Oil Services Giant Schlumberger to Cut 21,000 Jobs

Redundancies rise as industry slashes costs, oil turns corner

Oil Services Giant Schlumberger to Cut 21,000 Jobs
A pump jack operates at a well site leased by Devon Energy Production Company near Guthrie, Okla., on Sept. 15, 2015. (Nick Oxford/File Photo/Reuters)
Alan McDonnell
American oilfield services giant Schlumberger announced plans Friday for deep spending reductions, including cutting 21,000 jobs across its operations. The company announced in a statement a one-time charge of $3.7 billion to restructure, with over $1 billion of those charges going toward severance costs.

The company did not indicate how many of the 21,000 jobs would be lost in the United States.

Schlumberger and rivals such as Halliburton and Baker Hughes have been forced to cut costs dramatically to survive a dramatic fall-off in demand for oil industry services, as the CCP (Chinese Communist Party) virus crisis hammered demand for oil and gas products in the second quarter.
However, the oil and gas industry is showing signs of stabilization, as Baker Hughes reported Friday that the number of oil rigs active across the United States increased by a single rig to 181. The number of gas rigs declined by 3 for a slight overall decline, however. The total number of active rigs now stands at 251—a long way from the 695 counted in July of 2019, according to the company's rig count.
On Monday, a Halliburton statement (pdf) reported a net loss for the second quarter, 2020 of $1.7 billion, while Baker Hughes reported that the company's adjusted operating income was down 71 percent for the quarter compared to last year.

Schlumberger has been forced to cut 21,000 jobs—a fifth of its workforce—amid the reduction in drilling, fracking, exploration, and oilfield development as demand for oil and gas declined globally. Other charges included a $977 million charge for fixed asset and right-of-use asset impairments, and $603 million in inventory write-downs. $730 million in losses were related to projects in Latin America, including pipeline damage from a landslide in Ecuador.

“This has probably been the most challenging quarter in past decades," Schlumberger CEO Olivier Le Peuch said in the statement. Le Peuch said that Schlumberger's decline in revenue was due to a fall in North American activity and downward revisions to international customer budgets.

“North America revenue declined 48 percent sequentially with land revenue falling 60 percent as customers dramatically cut back spending," Le Peuch said. The company's international revenue also dropped 19 percent sequentially, with activities in Latin America and Africa hardest hit. However, company revenue in Russia, Europe, Asia, and the Middle East was more resilient, declining only 10 percent sequentially.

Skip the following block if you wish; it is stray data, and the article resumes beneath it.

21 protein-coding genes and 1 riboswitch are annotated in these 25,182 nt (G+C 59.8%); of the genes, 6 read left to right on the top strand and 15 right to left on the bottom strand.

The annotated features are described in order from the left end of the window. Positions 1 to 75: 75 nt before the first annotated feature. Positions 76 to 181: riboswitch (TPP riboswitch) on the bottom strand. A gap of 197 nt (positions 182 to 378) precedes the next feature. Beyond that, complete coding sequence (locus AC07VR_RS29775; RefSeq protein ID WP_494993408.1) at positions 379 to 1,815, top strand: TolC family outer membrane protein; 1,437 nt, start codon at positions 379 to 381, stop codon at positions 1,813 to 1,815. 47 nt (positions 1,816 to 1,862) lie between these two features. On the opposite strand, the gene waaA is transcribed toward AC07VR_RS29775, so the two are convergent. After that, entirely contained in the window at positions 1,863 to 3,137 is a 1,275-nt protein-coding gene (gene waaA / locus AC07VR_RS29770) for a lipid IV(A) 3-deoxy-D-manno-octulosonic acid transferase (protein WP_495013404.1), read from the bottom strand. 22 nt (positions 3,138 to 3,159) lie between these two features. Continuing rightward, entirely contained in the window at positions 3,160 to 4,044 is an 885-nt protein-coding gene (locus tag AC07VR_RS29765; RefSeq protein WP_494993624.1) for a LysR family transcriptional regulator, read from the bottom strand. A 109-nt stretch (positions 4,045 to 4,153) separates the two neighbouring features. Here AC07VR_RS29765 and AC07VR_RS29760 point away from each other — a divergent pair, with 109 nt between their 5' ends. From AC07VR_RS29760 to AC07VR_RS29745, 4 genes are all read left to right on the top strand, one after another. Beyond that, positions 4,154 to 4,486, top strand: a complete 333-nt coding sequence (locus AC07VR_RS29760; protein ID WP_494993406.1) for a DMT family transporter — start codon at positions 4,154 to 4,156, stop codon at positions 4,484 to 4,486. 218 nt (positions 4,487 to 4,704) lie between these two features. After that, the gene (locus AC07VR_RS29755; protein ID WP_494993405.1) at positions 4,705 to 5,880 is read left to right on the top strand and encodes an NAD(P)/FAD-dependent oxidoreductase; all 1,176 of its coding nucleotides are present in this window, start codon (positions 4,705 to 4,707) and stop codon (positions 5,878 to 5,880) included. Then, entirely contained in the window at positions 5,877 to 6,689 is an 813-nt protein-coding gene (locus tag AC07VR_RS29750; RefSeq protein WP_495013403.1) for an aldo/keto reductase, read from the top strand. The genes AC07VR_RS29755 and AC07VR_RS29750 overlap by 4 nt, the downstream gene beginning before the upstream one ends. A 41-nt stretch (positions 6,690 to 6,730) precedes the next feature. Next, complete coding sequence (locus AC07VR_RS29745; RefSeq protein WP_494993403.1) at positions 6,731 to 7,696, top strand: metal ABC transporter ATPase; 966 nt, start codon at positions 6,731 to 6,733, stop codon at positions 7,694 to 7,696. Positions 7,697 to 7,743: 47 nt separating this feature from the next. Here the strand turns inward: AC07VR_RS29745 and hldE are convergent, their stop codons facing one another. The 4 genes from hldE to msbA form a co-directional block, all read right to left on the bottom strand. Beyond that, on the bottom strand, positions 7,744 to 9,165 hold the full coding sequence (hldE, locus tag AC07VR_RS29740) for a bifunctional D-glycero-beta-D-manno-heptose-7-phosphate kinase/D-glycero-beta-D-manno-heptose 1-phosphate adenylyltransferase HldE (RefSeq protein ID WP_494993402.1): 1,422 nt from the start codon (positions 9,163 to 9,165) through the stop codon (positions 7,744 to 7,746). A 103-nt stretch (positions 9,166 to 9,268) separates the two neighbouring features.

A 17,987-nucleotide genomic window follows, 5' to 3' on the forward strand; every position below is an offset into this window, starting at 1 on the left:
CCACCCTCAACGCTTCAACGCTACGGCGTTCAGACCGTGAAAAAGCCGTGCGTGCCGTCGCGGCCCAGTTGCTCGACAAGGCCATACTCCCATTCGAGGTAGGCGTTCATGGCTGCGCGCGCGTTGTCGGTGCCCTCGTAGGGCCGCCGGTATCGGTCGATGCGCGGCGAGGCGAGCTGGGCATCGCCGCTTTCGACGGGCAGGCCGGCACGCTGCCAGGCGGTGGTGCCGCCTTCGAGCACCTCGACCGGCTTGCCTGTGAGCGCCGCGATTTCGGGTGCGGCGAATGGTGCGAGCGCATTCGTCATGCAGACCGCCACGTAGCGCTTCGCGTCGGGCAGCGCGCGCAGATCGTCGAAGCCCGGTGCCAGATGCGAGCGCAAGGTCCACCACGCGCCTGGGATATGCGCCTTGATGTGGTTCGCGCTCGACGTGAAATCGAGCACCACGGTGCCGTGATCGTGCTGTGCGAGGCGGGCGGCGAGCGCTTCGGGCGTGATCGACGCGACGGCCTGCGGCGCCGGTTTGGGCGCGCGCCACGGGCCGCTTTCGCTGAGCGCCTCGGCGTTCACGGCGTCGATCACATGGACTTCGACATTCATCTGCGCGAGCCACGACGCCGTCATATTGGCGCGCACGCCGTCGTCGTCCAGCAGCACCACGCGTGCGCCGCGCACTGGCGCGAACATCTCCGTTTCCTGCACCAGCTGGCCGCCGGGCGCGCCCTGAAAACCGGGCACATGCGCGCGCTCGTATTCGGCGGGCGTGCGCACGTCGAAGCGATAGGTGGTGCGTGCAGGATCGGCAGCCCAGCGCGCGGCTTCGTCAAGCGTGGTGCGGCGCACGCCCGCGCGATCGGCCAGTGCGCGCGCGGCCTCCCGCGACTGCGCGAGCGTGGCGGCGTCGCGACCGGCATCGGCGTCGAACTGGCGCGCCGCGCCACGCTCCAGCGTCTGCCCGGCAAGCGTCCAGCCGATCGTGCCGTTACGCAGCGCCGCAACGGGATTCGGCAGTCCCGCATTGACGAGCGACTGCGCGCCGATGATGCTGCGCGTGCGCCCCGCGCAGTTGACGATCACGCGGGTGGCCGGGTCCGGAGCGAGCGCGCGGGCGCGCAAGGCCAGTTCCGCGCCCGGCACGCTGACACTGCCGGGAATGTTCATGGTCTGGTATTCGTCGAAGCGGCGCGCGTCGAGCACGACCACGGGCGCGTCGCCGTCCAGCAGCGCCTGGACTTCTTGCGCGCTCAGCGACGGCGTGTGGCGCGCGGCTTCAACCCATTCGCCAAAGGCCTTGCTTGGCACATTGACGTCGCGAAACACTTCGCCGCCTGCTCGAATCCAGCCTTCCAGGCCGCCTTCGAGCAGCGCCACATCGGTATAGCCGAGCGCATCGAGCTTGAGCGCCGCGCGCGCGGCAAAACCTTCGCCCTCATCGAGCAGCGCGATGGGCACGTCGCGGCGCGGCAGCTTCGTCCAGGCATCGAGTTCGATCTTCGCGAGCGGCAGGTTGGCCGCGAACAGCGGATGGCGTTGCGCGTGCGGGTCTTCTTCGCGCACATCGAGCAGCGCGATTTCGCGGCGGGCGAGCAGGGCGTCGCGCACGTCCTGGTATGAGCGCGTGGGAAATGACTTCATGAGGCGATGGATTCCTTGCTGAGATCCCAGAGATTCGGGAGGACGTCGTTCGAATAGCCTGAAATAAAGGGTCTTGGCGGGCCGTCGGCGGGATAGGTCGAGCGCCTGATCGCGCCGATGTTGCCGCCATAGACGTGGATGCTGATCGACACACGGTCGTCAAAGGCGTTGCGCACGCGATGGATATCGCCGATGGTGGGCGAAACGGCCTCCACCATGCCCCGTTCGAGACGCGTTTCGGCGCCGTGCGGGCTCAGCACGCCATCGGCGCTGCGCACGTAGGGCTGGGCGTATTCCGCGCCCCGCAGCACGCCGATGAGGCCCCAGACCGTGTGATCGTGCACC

Outlook for Oil & Gas

Schlumberger expects oilfield conditions in North America to improve in the third quarter, as fracking completions increase. However, activities will recommence from a very low base. The company cautions that any renewed disruption due to a resurgence in CCP virus infection levels could pose a risk for the company, as could significant downturns in demand for oil and gas products.

Those views echo those of Lorenzo Simonelli, Chairman and Chief Executive Officer of Baker Hughes. Simonelli said Wednesday that it is difficult to predict future market conditions at the moment. He said Baker Hughes will focus on preparing for possible future market volatility by reducing cost bases and focusing on higher-margin activities.

“Although the majority of lockdowns have been easing globally and economic activity likely troughed during the second quarter, visibility on the economic outlook remains extremely limited," Simonelli said in a statement. "More specifically, the risk of a second wave of virus cases, the reinstitution of select lockdowns, and the risk of lingering high unemployment creates an uncertain economic environment that likely persists through the rest of 2020."

Halliburton Chairman, President, and CEO Jeff Miller was upbeat about his company's ability to weather the storm—and emerge strong. He said the company would focus on efficiency and cost reductions over the coming months.

“The strategic actions we are taking will further boost our earnings power and ability to generate free cash flow as we power into and win the eventual recovery,” said Miller in the statement this week.